Cookies help us deliver our Services. By using our Services, you agree to our use of cookies. Learn More.

The James Bond Star You Didn't Know Played Two Different Bond Girls

"Bond girl" is a phrase that, over the past sixty years, has come to be synonymous with everything from accomplice, to love interest, to villain (and sometimes all of the above) in the cinematic 007 universe. As the franchise has aged, the public perception of what it means to be a "Bond girl," and the role she plays opposite Agent 007 has also evolved. Ana de Armas, who played the machine gun-wielding CIA agent Paloma in 2021's "No Time to Die," said in a CNN interview that it's time to start thinking of Bond girls as Bond women, saying, "They're highly skilled, they're powerful [and] they all show it in their own way. They're equals to Bond ... Times change, and I think that is reflected in the film."

Given the ambiguity as to what constitutes a Bond girl (it could be argued, for example, that Miss Moneypenny — the secretary to Bond's boss — qualifies), it's almost impossible to deduce how many of them there actually have been. Perhaps no one embodied the versatility of the role better than a certain Swedish actress, who played two radically different Bond girls almost a decade apart. And one of these characters, according to the actress, was a feminist role ahead of its time, potentially laying the groundwork for the pattern of strong "Bond women" that have emerged in the last decade.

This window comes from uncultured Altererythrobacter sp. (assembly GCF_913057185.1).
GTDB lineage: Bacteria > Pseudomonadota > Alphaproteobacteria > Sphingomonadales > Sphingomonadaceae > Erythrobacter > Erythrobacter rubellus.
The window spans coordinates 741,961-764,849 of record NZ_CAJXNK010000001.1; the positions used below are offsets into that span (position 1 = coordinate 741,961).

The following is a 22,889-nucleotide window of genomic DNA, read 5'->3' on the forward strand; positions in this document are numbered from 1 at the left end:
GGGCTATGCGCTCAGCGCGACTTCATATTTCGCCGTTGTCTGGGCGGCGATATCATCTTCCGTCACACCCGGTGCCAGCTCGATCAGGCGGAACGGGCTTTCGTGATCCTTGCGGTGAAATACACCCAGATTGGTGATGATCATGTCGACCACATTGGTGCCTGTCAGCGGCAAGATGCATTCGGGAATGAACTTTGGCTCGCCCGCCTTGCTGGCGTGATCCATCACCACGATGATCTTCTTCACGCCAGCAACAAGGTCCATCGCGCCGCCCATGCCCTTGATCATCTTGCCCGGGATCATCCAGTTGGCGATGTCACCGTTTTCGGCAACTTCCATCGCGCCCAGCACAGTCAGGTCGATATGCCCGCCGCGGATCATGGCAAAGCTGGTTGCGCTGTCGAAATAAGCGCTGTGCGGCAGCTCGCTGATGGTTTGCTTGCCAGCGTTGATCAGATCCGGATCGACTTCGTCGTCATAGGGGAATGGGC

Maud Adams played Andrea Anders and Octopussy

That actress was Maud Adams, who has the distinction of being the only woman to play a Bond girl twice. She first appeared in 1974 as Andrea Anders, the lover of the assassin Scaramanga, in "The Man with the Golden Gun." Adams returned to the franchise in 1983 — this time as the titular leading lady — in "Octopussy." Both movies starred Roger Moore as James Bond. Adams and Moore had a close friendship offscreen, per an interview with Umgås Magazine: "He was one of my biggest champions and always sweet and lovely," she said.  

Adams, an ex-model, made her film debut in 1970 with a bit part as "Photo Model" in the drama "The Boys in the Band." Playing Andrea Anders in "The Man with the Golden Gun" proved to be her breakout performance, paving the way for her star turns in the dystopian flick "Rollerball," the erotic thriller "Tattoo," and the TV crime drama "Chicago Story." 

She particularly made Bond history when she was cast as Octopussy, the charismatic leader of an all-female jewel-smuggling operation. The part was one of Adams's favorites, per Umgås: "Octopussy was this strong, powerful woman, and of course had this strong cadre of beautiful women," she said. She added that she believes her character, despite being a love interest, was far too independent to marry James Bond. Though the film ends with Octopussy cradling a wounded Bond on a boat, Adams envisioned a more fittingly enigmatic ending for the sultry gem thief. She was the type to "drift into the sunset and you would never hear from her again," Adams said.

Adams later had a cameo as an extra in the 1985 Bond film "A View to Kill" (per Time Magazine), making her third (albeit, much smaller) Bond role.